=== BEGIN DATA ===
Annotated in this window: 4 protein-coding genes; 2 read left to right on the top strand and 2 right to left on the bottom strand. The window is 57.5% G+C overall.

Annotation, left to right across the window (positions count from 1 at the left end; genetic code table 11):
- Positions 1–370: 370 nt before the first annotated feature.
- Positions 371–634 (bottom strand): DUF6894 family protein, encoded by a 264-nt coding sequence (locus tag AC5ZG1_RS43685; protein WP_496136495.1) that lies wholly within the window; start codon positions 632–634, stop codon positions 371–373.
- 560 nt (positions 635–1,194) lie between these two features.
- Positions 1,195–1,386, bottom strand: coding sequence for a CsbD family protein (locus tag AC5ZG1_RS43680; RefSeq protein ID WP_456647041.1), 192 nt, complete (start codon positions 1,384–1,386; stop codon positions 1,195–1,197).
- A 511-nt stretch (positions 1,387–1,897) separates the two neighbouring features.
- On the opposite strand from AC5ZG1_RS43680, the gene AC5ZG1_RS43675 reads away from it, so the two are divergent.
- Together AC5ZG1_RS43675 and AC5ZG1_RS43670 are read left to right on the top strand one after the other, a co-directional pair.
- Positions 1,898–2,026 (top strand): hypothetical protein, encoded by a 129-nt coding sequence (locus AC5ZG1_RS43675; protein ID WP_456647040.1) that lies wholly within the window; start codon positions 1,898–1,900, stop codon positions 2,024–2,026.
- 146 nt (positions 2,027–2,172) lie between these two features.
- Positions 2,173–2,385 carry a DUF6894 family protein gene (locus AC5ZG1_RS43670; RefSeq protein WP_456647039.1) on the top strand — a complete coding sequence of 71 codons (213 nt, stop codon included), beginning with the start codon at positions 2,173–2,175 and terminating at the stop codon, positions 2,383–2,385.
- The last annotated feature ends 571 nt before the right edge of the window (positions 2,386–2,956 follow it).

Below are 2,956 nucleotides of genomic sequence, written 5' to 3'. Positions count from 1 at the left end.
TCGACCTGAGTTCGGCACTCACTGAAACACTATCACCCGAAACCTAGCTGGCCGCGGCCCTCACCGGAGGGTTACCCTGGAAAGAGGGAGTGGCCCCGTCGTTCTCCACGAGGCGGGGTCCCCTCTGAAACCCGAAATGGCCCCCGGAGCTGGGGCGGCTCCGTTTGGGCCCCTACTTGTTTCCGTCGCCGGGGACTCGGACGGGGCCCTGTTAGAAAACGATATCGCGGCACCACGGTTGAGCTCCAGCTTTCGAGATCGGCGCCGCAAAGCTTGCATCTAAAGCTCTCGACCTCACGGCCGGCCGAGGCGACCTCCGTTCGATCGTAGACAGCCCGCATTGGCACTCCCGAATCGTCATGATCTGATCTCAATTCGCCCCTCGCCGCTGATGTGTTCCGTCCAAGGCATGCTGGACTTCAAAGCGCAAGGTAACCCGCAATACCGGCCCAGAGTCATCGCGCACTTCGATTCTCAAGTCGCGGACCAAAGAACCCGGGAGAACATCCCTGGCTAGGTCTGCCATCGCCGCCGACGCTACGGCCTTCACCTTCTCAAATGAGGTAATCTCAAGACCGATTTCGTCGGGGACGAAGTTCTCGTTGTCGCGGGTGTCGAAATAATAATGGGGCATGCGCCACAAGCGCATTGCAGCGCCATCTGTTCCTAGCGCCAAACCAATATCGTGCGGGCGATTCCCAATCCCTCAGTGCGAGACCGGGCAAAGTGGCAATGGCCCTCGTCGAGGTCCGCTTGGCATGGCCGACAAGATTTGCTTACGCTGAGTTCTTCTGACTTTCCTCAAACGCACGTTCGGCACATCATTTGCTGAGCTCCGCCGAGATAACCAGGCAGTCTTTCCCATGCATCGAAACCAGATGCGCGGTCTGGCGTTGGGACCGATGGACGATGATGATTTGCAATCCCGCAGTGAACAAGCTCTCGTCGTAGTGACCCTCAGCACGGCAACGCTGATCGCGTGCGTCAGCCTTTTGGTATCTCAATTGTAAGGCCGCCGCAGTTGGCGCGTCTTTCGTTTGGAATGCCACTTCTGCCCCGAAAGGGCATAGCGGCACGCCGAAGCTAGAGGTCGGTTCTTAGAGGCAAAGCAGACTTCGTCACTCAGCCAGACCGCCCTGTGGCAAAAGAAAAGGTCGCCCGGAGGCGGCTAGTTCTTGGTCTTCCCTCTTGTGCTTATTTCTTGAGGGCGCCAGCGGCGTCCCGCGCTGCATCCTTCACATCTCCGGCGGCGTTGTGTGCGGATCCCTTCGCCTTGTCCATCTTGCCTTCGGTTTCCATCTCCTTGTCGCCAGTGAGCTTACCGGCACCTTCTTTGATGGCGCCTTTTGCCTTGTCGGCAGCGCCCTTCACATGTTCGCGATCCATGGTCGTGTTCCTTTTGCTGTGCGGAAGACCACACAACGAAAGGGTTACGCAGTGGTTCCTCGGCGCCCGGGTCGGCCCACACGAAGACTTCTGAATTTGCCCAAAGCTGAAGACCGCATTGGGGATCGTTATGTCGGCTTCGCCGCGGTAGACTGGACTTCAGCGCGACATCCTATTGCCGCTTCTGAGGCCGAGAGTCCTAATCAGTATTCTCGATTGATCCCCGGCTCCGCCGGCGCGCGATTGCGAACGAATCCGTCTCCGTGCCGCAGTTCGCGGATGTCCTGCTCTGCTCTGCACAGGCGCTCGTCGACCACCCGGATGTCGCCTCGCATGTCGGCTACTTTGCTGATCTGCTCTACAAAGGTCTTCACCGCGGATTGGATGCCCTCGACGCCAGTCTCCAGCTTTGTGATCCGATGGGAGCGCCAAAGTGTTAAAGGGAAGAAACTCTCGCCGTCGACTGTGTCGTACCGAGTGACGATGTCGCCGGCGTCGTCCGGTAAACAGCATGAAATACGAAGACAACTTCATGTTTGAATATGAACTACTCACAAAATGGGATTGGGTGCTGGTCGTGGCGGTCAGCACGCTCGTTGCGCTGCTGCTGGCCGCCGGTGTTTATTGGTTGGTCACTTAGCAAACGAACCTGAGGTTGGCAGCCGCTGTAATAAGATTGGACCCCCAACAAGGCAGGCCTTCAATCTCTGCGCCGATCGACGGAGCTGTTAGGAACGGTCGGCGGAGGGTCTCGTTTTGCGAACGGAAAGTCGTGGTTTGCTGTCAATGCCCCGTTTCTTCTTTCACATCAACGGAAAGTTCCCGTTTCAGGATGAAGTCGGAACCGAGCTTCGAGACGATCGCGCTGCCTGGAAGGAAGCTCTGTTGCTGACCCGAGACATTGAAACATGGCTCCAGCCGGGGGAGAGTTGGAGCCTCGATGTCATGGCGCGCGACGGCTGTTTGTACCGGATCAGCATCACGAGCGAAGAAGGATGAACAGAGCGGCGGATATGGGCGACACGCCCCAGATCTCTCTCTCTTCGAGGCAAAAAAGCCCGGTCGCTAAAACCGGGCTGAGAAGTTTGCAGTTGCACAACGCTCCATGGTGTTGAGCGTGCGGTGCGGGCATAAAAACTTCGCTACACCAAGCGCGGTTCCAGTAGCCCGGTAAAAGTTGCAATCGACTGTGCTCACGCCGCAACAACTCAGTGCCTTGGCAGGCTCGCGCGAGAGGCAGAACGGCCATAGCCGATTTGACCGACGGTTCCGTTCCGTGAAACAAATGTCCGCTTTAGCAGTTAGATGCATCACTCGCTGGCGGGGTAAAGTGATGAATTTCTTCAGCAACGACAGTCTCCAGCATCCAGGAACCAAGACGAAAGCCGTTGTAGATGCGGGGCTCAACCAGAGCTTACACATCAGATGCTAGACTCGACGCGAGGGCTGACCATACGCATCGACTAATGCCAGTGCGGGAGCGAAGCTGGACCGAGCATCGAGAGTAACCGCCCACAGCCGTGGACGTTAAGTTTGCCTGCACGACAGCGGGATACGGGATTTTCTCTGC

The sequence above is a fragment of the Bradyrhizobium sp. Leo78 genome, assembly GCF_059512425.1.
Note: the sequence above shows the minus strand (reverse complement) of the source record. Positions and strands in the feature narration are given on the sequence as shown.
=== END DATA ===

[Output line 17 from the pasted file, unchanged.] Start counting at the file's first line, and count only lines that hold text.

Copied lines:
Note: the sequence above shows the minus strand (reverse complement) of the source record. Positions and strands in the feature narration are given on the sequence as shown.